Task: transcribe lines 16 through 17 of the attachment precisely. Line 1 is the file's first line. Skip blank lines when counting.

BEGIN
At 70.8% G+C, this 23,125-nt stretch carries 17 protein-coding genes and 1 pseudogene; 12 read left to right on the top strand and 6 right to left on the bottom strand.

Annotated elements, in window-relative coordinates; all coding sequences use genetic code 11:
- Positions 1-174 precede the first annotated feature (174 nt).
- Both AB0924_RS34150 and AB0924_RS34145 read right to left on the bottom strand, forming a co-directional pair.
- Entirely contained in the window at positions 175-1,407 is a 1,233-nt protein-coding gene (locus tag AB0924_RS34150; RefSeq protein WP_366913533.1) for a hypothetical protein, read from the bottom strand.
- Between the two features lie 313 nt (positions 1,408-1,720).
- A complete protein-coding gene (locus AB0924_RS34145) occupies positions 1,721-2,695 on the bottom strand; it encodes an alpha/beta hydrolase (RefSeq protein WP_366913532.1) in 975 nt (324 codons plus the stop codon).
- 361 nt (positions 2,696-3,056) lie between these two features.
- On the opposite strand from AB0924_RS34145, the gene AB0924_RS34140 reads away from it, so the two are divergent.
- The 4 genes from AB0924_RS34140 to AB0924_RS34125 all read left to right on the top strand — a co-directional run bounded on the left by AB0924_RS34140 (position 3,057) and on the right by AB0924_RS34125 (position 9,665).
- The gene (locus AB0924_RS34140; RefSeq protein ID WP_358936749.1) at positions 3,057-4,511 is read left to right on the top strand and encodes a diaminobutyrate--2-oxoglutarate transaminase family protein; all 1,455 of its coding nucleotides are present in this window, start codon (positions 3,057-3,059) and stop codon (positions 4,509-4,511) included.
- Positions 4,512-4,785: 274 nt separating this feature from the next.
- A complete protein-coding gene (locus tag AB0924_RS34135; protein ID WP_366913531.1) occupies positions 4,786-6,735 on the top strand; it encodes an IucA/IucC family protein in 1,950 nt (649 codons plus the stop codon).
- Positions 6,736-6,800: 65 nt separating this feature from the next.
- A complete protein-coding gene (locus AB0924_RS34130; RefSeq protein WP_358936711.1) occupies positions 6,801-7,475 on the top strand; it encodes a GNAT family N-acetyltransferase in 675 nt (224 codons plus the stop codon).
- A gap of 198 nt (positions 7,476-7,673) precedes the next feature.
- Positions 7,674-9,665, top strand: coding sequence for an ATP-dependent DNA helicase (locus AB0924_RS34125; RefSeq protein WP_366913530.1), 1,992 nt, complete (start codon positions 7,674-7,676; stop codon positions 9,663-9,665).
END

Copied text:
- A gap of 198 nt (positions 7,476-7,673) precedes the next feature.
- Positions 7,674-9,665, top strand: coding sequence for an ATP-dependent DNA helicase (locus AB0924_RS34125; RefSeq protein WP_366913530.1), 1,992 nt, complete (start codon positions 7,674-7,676; stop codon positions 9,663-9,665).